Togod Omer Adam of Sudan and Takalit Rishahi from Eritrea became the first African refugees admitted to the Histadrut Labor Federation as full members, after an agreement was reached on Wednesday, June 13, between the organization and representatives of refugees and activists from Hadash. Thirty mainly Sudanese refugees, whose application to join the Histadrut had previously been stonewalled by the labor federation, organized together with Hadash and other pro-refugee activists to force the mega-union to heed its own regulations, according to which anyone working in Israel is entitled to become a member.
The group appealed to the Histadrut’s tribunal, citing the government’s promise to the Supreme Court, some years ago, not to enforce the ban on employing asylum seekers. In that sense, their temporary permit gives them the right to work — and, it follows, to join the Histadrut. However, in its previous refusal to grant membership to asylum seekers, the Histadrut claimed the “commitment doesn’t make [their] employment legal,” and that the refugees “don’t meet the conditions for full membership in the Histadrut.”
However, the Histadrut reversed its position before Wednesday’s tribunal hearing. Making a distinction between the type of permit that includes no prohibition or restriction regarding work, as opposed to some of the permits given to refugees, the Histadrut announced: “After a reexamination regarding the temporary permits, it turns out that, at present, employment of some of the holders of the permit is permitted,” The Labor Federation promised to accept holders of such unrestrictive permits as members.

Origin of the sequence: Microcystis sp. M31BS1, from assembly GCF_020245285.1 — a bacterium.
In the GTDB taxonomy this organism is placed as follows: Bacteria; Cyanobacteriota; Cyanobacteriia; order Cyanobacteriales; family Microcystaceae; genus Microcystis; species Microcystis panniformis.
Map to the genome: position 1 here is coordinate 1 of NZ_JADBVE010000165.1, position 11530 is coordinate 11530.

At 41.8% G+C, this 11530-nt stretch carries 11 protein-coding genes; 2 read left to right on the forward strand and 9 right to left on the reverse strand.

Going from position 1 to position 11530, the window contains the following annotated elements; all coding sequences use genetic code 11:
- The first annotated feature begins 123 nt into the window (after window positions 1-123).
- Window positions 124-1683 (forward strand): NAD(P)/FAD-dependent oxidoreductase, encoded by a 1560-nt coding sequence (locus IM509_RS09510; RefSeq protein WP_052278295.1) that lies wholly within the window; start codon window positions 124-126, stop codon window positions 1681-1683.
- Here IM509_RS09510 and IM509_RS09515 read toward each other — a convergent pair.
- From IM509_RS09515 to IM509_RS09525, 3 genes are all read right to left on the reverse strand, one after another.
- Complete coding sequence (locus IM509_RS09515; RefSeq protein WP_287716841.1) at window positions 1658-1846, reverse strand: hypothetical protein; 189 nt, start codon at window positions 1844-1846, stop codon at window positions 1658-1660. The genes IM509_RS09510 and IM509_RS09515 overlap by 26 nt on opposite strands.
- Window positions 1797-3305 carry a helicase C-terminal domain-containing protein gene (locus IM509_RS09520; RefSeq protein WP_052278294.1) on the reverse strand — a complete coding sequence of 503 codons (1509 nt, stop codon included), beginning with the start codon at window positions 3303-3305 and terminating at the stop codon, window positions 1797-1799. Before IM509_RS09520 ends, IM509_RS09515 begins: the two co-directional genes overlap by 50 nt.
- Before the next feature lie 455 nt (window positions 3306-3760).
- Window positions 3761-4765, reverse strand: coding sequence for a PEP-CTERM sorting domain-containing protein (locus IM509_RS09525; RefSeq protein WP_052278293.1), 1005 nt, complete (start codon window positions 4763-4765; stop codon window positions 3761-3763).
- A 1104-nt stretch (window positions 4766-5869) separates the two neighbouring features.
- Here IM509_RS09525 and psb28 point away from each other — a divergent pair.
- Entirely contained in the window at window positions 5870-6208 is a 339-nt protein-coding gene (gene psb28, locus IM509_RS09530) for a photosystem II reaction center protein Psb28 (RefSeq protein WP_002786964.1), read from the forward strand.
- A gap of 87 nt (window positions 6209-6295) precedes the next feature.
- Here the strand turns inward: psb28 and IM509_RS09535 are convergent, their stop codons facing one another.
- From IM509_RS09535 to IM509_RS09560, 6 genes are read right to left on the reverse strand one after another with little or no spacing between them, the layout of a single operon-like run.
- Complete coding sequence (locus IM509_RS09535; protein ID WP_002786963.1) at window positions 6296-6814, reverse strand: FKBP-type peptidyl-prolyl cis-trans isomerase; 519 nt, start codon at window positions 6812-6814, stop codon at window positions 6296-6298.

Communist attorney Mor Stoler, a lawyer who specializes in labor rights and who is a member of the Hadash leadership in the unions, said the Histadrut’s new stance is “a radical change from its initial claim that these are illegal residents and illegal workers that it refuses to accept. The decision reflects a rejection of the discriminating atmosphere that prevented the organization of the asylum seekers, and is an important step in the direction of trade unions abroad — which are also working to organize refugees.” Stoler added that, in any case, the workers’ legal status is irrelevant to protecting their rights.
There are some 35,000 asylum seekers living in Israel, over 90 percent from Sudan and Eritrea, whom Israel cannot expel, most of them workers. Hadash activists will soon renew recruitment of the asylum seekers to the Histadrut. Togod Omer Adam, the new Histadrut member from Sudan, said that his and his colleagues role was now to explain to people what the Histadrut is and why it is important for working refugees to join. He hopes that the Histadrut will help them fight laws that are harmful to them. “This is good news,” he said to Haaretz.